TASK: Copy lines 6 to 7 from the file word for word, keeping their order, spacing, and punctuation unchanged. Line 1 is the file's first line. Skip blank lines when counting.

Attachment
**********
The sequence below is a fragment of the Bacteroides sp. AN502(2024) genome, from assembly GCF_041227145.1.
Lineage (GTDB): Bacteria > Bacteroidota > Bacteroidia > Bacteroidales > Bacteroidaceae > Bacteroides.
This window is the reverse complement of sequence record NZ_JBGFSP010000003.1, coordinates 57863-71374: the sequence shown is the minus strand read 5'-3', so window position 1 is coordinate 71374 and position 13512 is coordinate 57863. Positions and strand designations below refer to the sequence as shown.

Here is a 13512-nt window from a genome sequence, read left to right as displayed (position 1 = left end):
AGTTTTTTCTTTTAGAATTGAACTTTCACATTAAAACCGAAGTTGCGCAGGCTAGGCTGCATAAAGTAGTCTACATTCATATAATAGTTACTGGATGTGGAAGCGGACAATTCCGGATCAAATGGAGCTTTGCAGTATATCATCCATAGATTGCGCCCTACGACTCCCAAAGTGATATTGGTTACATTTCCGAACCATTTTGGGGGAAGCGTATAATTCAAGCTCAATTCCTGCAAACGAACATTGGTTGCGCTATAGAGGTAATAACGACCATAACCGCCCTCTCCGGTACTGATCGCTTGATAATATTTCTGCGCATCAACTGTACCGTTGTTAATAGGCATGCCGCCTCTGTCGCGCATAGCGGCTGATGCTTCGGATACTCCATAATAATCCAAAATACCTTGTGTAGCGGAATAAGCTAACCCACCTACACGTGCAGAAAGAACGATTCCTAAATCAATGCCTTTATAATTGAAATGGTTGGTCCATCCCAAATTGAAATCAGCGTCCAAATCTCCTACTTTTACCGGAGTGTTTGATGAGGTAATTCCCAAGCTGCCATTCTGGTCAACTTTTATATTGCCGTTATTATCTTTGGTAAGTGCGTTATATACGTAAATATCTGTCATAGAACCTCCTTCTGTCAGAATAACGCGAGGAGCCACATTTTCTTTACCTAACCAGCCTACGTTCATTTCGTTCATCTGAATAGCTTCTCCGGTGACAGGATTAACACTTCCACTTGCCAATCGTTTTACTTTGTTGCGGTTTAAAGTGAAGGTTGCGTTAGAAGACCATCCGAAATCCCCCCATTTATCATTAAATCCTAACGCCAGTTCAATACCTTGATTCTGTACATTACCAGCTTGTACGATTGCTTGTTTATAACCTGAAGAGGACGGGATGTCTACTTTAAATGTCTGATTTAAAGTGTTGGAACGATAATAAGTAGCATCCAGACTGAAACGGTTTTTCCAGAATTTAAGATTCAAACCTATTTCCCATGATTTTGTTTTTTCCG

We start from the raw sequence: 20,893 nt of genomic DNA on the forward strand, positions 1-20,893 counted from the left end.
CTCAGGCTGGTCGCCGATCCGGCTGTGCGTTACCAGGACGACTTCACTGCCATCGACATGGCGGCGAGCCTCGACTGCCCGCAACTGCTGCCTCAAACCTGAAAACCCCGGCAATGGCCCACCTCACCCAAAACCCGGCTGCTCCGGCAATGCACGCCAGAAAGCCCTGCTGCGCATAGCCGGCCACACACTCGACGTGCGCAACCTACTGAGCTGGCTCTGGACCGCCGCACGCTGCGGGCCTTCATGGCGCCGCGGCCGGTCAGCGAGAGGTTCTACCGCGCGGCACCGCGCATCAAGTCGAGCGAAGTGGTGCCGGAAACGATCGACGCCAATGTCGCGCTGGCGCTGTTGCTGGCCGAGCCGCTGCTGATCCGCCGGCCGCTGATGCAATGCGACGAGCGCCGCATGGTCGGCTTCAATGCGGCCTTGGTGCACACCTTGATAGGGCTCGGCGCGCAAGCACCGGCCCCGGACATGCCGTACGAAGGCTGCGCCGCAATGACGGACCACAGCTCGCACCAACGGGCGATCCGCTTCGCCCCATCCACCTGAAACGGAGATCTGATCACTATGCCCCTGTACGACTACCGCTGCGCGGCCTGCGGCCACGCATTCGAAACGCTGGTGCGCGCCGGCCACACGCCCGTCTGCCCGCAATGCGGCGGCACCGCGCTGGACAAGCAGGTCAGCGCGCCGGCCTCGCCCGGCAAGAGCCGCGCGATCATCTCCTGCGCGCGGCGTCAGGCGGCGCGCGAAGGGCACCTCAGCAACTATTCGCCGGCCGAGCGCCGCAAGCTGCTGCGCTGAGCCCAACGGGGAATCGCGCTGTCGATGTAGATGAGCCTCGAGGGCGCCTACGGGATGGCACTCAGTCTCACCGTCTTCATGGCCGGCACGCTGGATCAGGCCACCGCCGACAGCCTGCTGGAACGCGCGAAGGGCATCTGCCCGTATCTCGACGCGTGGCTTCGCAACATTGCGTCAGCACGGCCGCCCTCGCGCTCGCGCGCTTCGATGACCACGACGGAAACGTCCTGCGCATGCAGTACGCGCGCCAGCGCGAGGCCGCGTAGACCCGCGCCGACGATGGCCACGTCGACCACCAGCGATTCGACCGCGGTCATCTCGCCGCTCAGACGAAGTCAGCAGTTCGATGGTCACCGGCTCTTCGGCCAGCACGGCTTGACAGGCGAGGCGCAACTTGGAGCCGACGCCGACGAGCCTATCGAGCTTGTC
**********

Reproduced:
We start from the raw sequence: 20,893 nt of genomic DNA on the forward strand, positions 1-20,893 counted from the left end.
CTCAGGCTGGTCGCCGATCCGGCTGTGCGTTACCAGGACGACTTCACTGCCATCGACATGGCGGCGAGCCTCGACTGCCCGCAACTGCTGCCTCAAACCTGAAAACCCCGGCAATGGCCCACCTCACCCAAAACCCGGCTGCTCCGGCAATGCACGCCAGAAAGCCCTGCTGCGCATAGCCGGCCACACACTCGACGTGCGCAACCTACTGAGCTGGCTCTGGACCGCCGCACGCTGCGGGCCTTCATGGCGCCGCGGCCGGTCAGCGAGAGGTTCTACCGCGCGGCACCGCGCATCAAGTCGAGCGAAGTGGTGCCGGAAACGATCGACGCCAATGTCGCGCTGGCGCTGTTGCTGGCCGAGCCGCTGCTGATCCGCCGGCCGCTGATGCAATGCGACGAGCGCCGCATGGTCGGCTTCAATGCGGCCTTGGTGCACACCTTGATAGGGCTCGGCGCGCAAGCACCGGCCCCGGACATGCCGTACGAAGGCTGCGCCGCAATGACGGACCACAGCTCGCACCAACGGGCGATCCGCTTCGCCCCATCCACCTGAAACGGAGATCTGATCACTATGCCCCTGTACGACTACCGCTGCGCGGCCTGCGGCCACGCATTCGAAACGCTGGTGCGCGCCGGCCACACGCCCGTCTGCCCGCAATGCGGCGGCACCGCGCTGGACAAGCAGGTCAGCGCGCCGGCCTCGCCCGGCAAGAGCCGCGCGATCATCTCCTGCGCGCGGCGTCAGGCGGCGCGCGAAGGGCACCTCAGCAACTATTCGCCGGCCGAGCGCCGCAAGCTGCTGCGCTGAGCCCAACGGGGAATCGCGCTGTCGATGTAGATGAGCCTCGAGGGCGCCTACGGGATGGCACTCAGTCTCACCGTCTTCATGGCCGGCACGCTGGATCAGGCCACCGCCGACAGCCTGCTGGAACGCGCGAAGGGCATCTGCCCGTATCTCGACGCGTGGCTTCGCAACATTGCGTCAGCACGGCCGCCCTCGCGCTCGCGCGCTTCGATGACCACGACGGAAACGTCCTGCGCATGCAGTACGCGCGCCAGCGCGAGGCCGCGTAGACCCGCGCCGACGATGGCCACGTCGACCACCAGCGATTCGACCGCGGTCATCTCGCCGCTCAGACGAAGTCAGCAGTTCGATGGTCACCGGCTCTTCGGCCAGCACGGCTTGACAGGCGAGGCGCAACTTGGAGCCGACGCCGACGAGCCTATCGAGCTTGTC